Kane, Chris
Practice Acquisition 101

By Christopher Kane

PC The Right Bank COLOR

One of the biggest decisions that an eye care professional may grapple with is the decision of whether to acquire an eye care practice. A big part of this decision entails understanding the financing options available to help make this dream a reality.
There are three main types of financial institutions to consider for an eye care loan: community banks, finance companies and large national banks. Each institution will have pros and cons— its own culture and way of getting things done. It is important to understand which option is a good fit for you and your long term goals on a holistic level.
When considering the type of financial institution, think about the following things in terms of who you want to start this type of long-term relationship with:
• Does the banker and bank have experience in the health care industry and specifically, the eye care industry?
• Where are the lending decisions being made. Locally? Regionally? Nationally?
• Is there flexibility regarding repayment schedules? Are there prepayment penalties?
• Will the financial institution provide sufficient working capital to you as you’re ramping up operations?
• What are the rates, fees and fee structure?
• What other intangible benefits can they offer you?
• Does the financial institution support your industry?
As you are weighing your options, you’ll want to understand what the requirements are for the loan. Will they require a cash flow covenant, life insurance, disability insurance, etc? How transparent are they in communicating these requirements? Effective communication with your banker throughout this process is critical. You will likely want to ensure that your banking partner is accessible and consultative.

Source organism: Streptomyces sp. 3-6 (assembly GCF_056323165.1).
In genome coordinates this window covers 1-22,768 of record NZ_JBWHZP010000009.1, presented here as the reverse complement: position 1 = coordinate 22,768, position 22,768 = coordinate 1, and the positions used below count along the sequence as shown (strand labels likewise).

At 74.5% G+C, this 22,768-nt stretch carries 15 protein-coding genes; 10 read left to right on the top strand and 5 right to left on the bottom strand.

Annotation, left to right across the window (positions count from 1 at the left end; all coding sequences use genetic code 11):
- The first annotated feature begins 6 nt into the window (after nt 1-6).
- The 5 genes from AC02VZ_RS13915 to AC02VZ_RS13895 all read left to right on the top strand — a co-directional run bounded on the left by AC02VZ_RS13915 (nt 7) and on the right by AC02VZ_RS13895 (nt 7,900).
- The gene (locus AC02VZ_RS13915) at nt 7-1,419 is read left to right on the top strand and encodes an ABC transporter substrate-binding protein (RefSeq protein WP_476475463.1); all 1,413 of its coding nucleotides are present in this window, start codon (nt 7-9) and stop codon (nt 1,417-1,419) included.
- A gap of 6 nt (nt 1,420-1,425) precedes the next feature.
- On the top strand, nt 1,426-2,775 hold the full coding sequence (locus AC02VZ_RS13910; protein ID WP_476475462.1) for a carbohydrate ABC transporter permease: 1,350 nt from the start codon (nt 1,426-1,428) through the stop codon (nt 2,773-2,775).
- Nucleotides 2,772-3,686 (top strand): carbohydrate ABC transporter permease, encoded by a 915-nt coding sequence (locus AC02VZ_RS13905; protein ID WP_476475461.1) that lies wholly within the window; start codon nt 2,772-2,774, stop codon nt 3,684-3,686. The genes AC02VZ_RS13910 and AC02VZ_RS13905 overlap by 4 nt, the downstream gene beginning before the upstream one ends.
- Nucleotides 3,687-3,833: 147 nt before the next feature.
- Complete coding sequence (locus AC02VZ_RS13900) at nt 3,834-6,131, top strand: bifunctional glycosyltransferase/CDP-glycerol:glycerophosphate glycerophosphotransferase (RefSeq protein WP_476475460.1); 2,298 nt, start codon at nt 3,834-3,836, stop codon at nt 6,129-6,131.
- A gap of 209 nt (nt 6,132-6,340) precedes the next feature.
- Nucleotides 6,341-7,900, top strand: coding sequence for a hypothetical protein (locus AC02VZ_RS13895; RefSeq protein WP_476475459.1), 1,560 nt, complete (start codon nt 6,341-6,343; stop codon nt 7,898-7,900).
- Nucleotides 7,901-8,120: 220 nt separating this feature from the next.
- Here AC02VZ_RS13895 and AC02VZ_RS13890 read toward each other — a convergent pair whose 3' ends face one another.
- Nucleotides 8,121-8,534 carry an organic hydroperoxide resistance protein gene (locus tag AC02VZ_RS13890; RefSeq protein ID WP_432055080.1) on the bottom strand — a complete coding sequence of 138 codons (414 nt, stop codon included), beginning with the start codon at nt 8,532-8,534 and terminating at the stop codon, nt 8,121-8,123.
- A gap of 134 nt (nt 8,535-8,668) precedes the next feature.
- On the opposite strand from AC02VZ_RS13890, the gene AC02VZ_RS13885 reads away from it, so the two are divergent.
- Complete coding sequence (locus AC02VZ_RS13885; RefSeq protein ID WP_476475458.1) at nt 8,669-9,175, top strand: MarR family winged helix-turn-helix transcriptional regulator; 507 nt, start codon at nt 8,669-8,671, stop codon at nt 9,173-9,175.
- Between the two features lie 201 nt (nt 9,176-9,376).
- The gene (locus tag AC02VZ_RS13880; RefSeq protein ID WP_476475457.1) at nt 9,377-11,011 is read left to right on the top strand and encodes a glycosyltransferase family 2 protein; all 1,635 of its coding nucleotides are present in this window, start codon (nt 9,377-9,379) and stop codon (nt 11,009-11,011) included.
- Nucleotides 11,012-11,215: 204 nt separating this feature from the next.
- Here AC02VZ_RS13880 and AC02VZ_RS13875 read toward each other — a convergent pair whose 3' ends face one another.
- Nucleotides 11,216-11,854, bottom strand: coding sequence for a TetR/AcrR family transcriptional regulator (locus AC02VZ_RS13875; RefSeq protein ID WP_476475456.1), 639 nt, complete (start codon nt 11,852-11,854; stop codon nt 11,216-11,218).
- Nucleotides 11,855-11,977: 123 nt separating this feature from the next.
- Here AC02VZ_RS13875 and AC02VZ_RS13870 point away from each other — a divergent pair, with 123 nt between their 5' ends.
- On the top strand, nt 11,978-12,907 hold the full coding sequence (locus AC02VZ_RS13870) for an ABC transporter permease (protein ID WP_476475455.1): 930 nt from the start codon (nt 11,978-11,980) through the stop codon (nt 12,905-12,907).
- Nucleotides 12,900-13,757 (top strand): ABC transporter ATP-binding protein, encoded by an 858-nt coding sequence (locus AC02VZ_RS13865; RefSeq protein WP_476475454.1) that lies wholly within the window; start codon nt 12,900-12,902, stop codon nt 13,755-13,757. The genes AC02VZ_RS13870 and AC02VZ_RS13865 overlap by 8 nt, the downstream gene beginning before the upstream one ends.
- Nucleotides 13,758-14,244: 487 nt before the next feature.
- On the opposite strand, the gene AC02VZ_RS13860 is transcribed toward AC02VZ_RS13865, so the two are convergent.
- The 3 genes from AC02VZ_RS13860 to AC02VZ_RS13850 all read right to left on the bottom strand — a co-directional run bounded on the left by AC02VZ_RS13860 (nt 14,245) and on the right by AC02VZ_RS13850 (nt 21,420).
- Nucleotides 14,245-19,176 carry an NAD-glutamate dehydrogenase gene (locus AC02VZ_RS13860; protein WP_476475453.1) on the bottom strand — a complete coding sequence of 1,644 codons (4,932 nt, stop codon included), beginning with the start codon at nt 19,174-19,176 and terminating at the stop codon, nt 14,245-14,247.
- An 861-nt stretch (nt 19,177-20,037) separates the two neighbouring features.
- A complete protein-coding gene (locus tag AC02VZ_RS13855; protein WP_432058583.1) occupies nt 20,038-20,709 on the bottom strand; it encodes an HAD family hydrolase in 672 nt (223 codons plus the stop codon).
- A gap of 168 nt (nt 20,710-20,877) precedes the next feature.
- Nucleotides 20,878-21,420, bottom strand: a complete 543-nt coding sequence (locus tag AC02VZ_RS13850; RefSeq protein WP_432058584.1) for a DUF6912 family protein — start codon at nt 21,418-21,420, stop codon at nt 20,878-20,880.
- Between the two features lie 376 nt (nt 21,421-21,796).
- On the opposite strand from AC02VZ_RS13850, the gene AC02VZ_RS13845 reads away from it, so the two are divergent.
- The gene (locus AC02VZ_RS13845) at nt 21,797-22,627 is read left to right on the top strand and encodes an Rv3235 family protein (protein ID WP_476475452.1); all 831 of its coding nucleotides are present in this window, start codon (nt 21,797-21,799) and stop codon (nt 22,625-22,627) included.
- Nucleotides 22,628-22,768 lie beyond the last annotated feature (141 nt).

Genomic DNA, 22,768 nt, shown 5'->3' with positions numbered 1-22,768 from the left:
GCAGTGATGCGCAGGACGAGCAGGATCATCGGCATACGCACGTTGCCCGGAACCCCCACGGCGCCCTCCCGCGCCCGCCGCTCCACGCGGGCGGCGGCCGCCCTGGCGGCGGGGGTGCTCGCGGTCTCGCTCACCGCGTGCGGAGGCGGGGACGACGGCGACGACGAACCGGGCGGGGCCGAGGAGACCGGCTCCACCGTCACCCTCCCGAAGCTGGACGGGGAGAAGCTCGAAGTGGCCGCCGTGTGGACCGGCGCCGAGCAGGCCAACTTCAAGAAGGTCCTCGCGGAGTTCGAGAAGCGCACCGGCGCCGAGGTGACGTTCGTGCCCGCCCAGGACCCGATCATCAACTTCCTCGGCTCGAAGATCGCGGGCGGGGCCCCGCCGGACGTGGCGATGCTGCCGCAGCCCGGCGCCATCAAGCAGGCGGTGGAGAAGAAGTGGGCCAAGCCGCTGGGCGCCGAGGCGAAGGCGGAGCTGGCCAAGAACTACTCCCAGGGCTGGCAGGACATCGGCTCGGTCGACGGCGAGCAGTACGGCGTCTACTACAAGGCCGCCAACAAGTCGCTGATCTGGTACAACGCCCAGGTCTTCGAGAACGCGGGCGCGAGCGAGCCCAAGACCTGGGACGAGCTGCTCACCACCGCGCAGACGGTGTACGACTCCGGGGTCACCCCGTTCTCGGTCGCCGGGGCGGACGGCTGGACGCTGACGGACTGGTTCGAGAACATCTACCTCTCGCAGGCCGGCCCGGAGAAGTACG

Once you’ve made a decision, there are several items that you and your team of advisors (including your banker) will want to review as you move forward in your due diligence process. From a lending perspective, banks are in the business of assessing risk, mainly in the cash flow that you will expect to purchase. Here are some questions that will be evaluated:
• How do the practice efficiencies stack up to industry standards?
• How much cash flow is available to service the proposed debt, your existing personal debt and your living expenses?
• What do cash flow and practice efficiencies look like if there is patient attrition? This sensitization exercise is a good way to understand the risk to your future cash flows.
• In what type of future improvements do you expect to invest?
• What is the transition plan expected as the buyer enters the practice and the seller exits?
While the eye care practice you are purchasing is an important part of the financing decision, your lender will also want to build a relationship with you. Understanding your personal financial history and future vision for the practice is critical. Your personal work experience, procedure skill set in comparison with the subject practice, personal credit history and what your vision for the practice may be as you acquire it are all important components of building this relationship.
Banks are very willing to lend to eye care professionals. Historically, health care providers have some of the lowest default rates in the nation. Plus, it continues to be a growing field with spending on health care at $3.8 trillion annually. Likely this will continue to rise as our population continues to age and live longer lives.
As you move forward in making this big decision, you will be wise in choosing your business advisors carefully. Having a consultative, engaged relationship with your advisors, including your banker, is important and can save you time and money as you march towards making your dream a reality.
Christopher Kane is vice president and commercial banking manager at Pacific Continental Bank. He can be reached at christopher.kane@therightbank.com.

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